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Dynamic Pattern Synthesis (DPS) combines cluster analysis, configurational modelling and text analytics to explore how systems change over time, taking into account various explanatory factors that may determine the outcomes. The technique can be used to develop


“Applying innovative mixed-method techniques provides a multidimensional perspective to observing a phenomena understudy. Such methodological approaches can also be utilised in assessing and enhancing business management practices.” Dr David Alemna Postdoctoral Research Fellow, Area Studies, History, Politics and Literature, University of Portsmouth

a better understanding of complex management phenomena, as it combines qualitative investigation with quantitative analysis. By aligning strategies, structure and environmental conditions, this can lead to improved decision-making.

The DPS method has recently been included in advice on policy evaluation methods submitted to the Centre for the Evaluation of Complexity Across the Nexus (CECAN), a centre bringing together expert policymakers, practitioners and researchers to promote evidence based policymaking.

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Learning, knowledge and behaviour

KEEPING OUR SOUND HERITAGE ALIVE How listening walks and sound foraging workshops are keeping the UK’s sound heritage alive for people along the South Coast.

University of Brighton PhD student Bethan Prosser has been employed on an internship with Brighton and Hove Music for Connection (BHMC) to work on the Heritage Lottery programme Unlocking our Sound Heritage (UOSH). Across the UK there is a plethora of archived recordings, but as time passes and technology changes, many of these recordings are deteriorating or are difficult to listen to because the right equipment is no longer available. UOSH has been working on preserving sound recordings through digitisation, making them more accessible through categorisation and raising awareness among the public. As part of the Sounds to Keep project, based at The Keep in Brighton, Bethan has been involved in raising community awareness of sound archives by encouraging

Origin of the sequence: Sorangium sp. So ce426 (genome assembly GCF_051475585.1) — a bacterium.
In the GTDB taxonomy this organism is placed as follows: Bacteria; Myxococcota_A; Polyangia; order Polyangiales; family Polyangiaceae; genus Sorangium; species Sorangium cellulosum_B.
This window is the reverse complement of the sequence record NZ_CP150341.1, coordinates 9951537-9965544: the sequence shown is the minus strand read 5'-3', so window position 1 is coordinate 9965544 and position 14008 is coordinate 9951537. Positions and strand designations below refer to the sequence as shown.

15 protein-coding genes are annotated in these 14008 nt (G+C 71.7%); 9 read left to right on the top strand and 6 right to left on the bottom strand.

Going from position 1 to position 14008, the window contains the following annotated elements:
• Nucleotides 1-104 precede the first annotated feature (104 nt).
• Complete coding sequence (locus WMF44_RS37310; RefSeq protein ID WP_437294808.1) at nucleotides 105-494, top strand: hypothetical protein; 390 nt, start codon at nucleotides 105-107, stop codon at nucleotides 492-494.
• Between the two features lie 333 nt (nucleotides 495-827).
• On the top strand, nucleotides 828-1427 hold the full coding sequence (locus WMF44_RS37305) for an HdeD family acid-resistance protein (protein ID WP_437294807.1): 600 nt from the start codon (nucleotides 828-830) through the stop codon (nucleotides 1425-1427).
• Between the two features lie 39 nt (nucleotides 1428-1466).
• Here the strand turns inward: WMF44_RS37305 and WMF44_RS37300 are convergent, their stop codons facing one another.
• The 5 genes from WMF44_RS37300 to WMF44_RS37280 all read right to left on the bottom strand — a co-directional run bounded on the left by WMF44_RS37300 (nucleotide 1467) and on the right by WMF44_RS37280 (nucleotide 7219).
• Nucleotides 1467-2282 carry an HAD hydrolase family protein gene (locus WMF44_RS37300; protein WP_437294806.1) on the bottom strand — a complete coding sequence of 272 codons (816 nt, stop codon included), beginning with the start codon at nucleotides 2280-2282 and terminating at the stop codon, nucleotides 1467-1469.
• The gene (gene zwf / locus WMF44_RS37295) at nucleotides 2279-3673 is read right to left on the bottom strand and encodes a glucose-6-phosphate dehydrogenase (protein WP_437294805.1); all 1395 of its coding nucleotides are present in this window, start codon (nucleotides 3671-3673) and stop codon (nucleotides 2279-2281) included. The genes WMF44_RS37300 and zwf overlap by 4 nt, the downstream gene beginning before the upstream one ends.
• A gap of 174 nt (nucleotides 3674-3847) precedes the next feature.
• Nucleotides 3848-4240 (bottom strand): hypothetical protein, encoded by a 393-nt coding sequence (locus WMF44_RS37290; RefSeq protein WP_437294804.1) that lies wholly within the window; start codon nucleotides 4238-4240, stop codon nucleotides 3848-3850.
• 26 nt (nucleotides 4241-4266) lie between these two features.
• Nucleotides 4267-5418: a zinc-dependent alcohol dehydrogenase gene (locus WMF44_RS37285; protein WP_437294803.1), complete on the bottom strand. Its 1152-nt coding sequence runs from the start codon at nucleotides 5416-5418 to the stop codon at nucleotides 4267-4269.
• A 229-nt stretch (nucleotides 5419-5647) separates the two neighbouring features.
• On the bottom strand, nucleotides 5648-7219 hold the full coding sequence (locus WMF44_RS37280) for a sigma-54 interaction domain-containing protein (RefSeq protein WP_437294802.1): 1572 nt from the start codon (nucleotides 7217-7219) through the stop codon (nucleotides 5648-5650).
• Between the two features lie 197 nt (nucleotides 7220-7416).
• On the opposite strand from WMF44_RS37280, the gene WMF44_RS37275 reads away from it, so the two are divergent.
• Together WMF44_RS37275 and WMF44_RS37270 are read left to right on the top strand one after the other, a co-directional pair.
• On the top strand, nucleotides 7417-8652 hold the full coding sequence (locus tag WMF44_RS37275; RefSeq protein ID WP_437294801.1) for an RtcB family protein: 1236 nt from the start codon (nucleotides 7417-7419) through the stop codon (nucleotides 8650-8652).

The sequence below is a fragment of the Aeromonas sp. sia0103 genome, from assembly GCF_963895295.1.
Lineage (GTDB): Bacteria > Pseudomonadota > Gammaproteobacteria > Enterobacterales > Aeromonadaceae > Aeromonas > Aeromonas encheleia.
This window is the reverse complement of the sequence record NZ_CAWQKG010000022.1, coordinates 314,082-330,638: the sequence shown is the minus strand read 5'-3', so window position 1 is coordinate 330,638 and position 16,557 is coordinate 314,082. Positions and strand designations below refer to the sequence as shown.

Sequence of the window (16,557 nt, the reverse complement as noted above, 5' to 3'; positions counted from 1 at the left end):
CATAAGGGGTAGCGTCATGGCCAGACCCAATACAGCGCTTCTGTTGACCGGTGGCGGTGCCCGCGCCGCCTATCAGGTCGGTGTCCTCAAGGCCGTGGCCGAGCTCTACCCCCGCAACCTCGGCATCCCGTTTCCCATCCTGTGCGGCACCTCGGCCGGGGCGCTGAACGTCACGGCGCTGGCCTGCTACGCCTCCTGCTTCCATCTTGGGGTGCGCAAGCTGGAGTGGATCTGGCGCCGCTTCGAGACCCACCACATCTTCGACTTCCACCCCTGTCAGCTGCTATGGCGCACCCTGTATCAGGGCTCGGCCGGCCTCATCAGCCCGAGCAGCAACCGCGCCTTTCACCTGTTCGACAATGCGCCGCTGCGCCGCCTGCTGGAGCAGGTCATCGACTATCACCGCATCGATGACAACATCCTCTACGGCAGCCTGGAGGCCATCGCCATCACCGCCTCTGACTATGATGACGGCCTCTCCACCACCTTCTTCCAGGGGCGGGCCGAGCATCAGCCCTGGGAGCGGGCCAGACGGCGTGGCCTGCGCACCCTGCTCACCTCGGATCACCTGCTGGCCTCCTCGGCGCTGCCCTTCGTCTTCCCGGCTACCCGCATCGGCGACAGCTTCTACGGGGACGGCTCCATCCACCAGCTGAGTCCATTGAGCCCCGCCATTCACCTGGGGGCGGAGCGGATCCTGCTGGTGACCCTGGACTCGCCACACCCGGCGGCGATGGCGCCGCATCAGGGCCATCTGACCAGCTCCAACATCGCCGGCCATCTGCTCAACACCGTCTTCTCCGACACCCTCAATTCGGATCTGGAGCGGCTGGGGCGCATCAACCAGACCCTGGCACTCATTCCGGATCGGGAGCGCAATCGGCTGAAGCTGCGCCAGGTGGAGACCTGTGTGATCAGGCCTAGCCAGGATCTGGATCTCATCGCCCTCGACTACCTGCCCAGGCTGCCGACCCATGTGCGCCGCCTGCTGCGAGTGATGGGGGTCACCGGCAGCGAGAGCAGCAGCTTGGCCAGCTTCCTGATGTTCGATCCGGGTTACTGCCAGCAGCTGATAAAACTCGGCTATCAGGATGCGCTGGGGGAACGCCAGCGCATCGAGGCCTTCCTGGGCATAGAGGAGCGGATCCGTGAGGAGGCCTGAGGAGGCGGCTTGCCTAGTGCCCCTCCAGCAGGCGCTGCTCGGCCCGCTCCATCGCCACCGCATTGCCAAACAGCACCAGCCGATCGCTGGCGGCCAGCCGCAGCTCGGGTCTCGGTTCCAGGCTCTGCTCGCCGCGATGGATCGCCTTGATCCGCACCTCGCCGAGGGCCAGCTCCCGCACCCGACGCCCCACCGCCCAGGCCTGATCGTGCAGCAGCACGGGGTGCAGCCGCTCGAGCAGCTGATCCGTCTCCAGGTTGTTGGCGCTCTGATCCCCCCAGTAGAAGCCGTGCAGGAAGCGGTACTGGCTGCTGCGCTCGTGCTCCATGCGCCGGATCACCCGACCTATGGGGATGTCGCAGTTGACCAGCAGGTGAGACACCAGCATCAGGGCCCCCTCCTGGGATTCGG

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local residents to explore the soundscapes of the area, as well as the archives themselves. This has included arranging listening walks, sound foraging workshops and online workshops. In response to the pandemic, Bethan has been involved in developing a new digital tool called RiTA (Remix the Archive). This online instrument creates sound palettes made up of sampled sounds, including from the archive, and allows people to make music real-time together online. The partnership has been working with disabled musicians to test out RiTA’s potential uses. The activities have enabled the organisers to gain new knowledge, skills and understanding about how sound activities can engage the community and improve well-being. BHMC has also been commissioned to run a series of listening walks and music-making workshops by Stanmer Park Restoration Project.


“This partnership has allowed me to creatively explore and reflect on listening, sound and our relationship to place. I have also gained an understanding about how PhD students can be involved in community-university partnerships and how academic knowledge on sound and sound methods can be of use to the wider community.” Bethan Prosser PhD student, School of Humanities and Social Science, University of Brighton

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Learning, knowledge and behaviour

REFLECTING SENSORY NEEDS

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How NHS England (NHSE) is being helped to accommodate the requirements of people with sensory needs as they decarbonise their lighting to reduce their carbon footprint.

Due to the growing global climate crisis, the NHSE has made a clear commitment to reduce the environmental impact of its services by upgrading its lighting to energy efficient LED technology. However, this new lighting has been identified as being frequently distressing in hospital settings for some people with sensory processing differences, such as, autism, neurodivergent and neurodegenerative conditions. Gemma Williams, a postdoctoral researcher at the University of Brighton, has collaborated with an interdisciplinary team to help the NHSE consider the impact of this group when upgrading its lighting.